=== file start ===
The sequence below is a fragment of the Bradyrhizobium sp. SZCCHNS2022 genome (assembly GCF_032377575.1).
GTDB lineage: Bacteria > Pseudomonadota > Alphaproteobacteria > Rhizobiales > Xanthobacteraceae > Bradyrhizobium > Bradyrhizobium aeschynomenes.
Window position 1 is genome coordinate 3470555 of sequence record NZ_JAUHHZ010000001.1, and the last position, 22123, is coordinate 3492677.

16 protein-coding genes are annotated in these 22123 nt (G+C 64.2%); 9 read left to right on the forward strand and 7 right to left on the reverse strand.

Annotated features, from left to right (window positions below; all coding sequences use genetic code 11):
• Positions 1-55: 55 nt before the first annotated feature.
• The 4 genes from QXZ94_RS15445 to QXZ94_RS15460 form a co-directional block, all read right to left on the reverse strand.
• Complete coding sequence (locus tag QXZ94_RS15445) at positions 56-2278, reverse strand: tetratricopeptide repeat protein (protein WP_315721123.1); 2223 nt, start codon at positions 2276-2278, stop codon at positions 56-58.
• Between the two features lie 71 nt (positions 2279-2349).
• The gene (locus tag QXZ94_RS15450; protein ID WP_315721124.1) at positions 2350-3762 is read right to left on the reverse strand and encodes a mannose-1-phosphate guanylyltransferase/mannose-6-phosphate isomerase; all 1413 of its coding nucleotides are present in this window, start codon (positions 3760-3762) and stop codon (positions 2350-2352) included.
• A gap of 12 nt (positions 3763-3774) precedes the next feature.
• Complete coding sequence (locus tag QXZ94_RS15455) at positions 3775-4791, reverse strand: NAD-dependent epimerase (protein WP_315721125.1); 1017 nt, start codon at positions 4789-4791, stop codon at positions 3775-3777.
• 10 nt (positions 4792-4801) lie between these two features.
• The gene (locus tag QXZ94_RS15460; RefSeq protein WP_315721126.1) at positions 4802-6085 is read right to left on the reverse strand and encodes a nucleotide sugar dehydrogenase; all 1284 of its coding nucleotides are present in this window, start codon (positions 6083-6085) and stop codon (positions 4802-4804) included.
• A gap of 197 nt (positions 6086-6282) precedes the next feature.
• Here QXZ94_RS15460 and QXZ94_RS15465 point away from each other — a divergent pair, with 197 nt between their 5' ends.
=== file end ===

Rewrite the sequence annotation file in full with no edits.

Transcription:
The sequence below is a fragment of the Bradyrhizobium sp. SZCCHNS2022 genome (assembly GCF_032377575.1).
GTDB lineage: Bacteria > Pseudomonadota > Alphaproteobacteria > Rhizobiales > Xanthobacteraceae > Bradyrhizobium > Bradyrhizobium aeschynomenes.
Window position 1 is genome coordinate 3470555 of sequence record NZ_JAUHHZ010000001.1, and the last position, 22123, is coordinate 3492677.

16 protein-coding genes are annotated in these 22123 nt (G+C 64.2%); 9 read left to right on the forward strand and 7 right to left on the reverse strand.

Annotated features, from left to right (window positions below; all coding sequences use genetic code 11):
• Positions 1-55: 55 nt before the first annotated feature.
• The 4 genes from QXZ94_RS15445 to QXZ94_RS15460 form a co-directional block, all read right to left on the reverse strand.
• Complete coding sequence (locus tag QXZ94_RS15445) at positions 56-2278, reverse strand: tetratricopeptide repeat protein (protein WP_315721123.1); 2223 nt, start codon at positions 2276-2278, stop codon at positions 56-58.
• Between the two features lie 71 nt (positions 2279-2349).
• The gene (locus tag QXZ94_RS15450; protein ID WP_315721124.1) at positions 2350-3762 is read right to left on the reverse strand and encodes a mannose-1-phosphate guanylyltransferase/mannose-6-phosphate isomerase; all 1413 of its coding nucleotides are present in this window, start codon (positions 3760-3762) and stop codon (positions 2350-2352) included.
• A gap of 12 nt (positions 3763-3774) precedes the next feature.
• Complete coding sequence (locus tag QXZ94_RS15455) at positions 3775-4791, reverse strand: NAD-dependent epimerase (protein WP_315721125.1); 1017 nt, start codon at positions 4789-4791, stop codon at positions 3775-3777.
• 10 nt (positions 4792-4801) lie between these two features.
• The gene (locus tag QXZ94_RS15460; RefSeq protein WP_315721126.1) at positions 4802-6085 is read right to left on the reverse strand and encodes a nucleotide sugar dehydrogenase; all 1284 of its coding nucleotides are present in this window, start codon (positions 6083-6085) and stop codon (positions 4802-4804) included.
• A gap of 197 nt (positions 6086-6282) precedes the next feature.
• Here QXZ94_RS15460 and QXZ94_RS15465 point away from each other — a divergent pair, with 197 nt between their 5' ends.